Adoption of broadband service in the U.S. has levelled off since 2009, and the U.S. government and the tech and broadband industries will need to work more closely together to drive up subscriber numbers, according to a new study.
The U.S. Federal Communications Commission found that 65 percent of U.S. residents had broadband at home in 2009, while the U.S. National Telecommunications and Information Administration found 68 percent with broadband in late 2011, noted the study by TechNet, an advocacy group made up of technology CEOs.
More coordination of broadband initiatives is needed, said report author John Horrigan, TechNet’s vice president of policy research and a long-time broadband researcher. The FCC has worked with cable broadband subscribers on Connect to Compete, a program targeting low-income U.S. residents launched in late 2011, but more effort is needed, he said.
Beyond that program, “there is not much in the way of sustained coordination or (to my knowledge) a mechanism for ongoing coordination between the government and private sector on broadband adoption challenges,” he said in an email. “Such a mechanism would be helpful in my view.”
Last week, Senator John “Jay” Rockefeller, a West Virginia Democrat and chairman of the Senate Commerce, Science and Transportation Committee, sent a letter asking about broadband adoption efforts to several broadband providers. Rockefeller asked the broadband providers to supply him with data about the reasons U.S. residents do not subscribe.
“As more and more business and personal interactions migrate from over the phone and in person to online, having access to high-speed services is more essential than ever before,” he wrote in a letter to Comcast.
Comcast applauded Rockefeller’s focus on broadband adoption, noting that more than 41,000 U.S. families have signed up for US$9.95 service since it launched its Internet Essentials service in mid-2011. “We’re still seeing that education, digital literacy, and cultural issues need to be overcome, not just cost,” Comcast said in a statement. “We’re working on all of these areas, and are introducing program enhancements, including broadening eligibility for the program, making it easier to sign up, and doubling the speed of the service.”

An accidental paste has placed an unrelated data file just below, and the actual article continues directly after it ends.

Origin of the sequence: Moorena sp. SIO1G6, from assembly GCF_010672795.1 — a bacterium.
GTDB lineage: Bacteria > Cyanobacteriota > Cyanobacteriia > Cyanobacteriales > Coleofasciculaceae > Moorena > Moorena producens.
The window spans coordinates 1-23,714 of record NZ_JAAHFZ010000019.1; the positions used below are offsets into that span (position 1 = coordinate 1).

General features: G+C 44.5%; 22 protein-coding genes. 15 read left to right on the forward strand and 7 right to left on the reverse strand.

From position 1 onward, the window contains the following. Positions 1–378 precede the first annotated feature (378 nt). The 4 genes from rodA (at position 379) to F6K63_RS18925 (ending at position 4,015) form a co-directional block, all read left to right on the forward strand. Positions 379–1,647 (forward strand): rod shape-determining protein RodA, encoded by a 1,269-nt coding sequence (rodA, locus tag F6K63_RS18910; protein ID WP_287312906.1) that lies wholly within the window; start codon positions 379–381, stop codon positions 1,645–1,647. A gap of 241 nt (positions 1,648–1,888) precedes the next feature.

With broadband growth slowed significantly, the U.S. government and private groups should consider new programs to encourage adoption, said the TechNet report, released two years after the FCC unveiled a national broadband plan focused on bringing 100 Mbps broadband to a majority of U.S. residents.
The U.S. is risking “second-class status” for its broadband ecosystem unless it focuses more on adoption, Rey Ramsey, TechNet’s president and CEO, said in a statement.
More needs to be done to tackle the problem of slow uptake by low-income and elderly people, Horrigan said. “Past research shows that people do not get broadband because of cost or lack of skills with computers or lack of awareness of what broadband offers them,” he said.
As the FCC moves toward revamping its Lifeline and Link-up subsidy programs for low-income U.S. residents to afford telephone service, the agency should not only open those programs to broadband, but also include broadband training “to help people become sustainable adopters,” Horrigan said.
The TechNet report also recommends that the FCC act on a recommendation in the national broadband plan to create a national broadband adoption clearinghouse, where groups and local government agencies could share expertise and tips on how to improve adoption. The FCC, NTIA and other agencies can also work more closely together on broadband adoption efforts, the report said.
In addition, the FCC and NTIA should develop tools to assess what broadband adoption programs are working well and which ones don’t, the report said. This will help local adoption efforts with limited resources get the best results, the report said.
Grant Gross covers technology and telecom policy in the U.S. government for The IDG News Service. Follow Grant on Twitter at GrantGross. Grant’s e-mail address is email@example.com.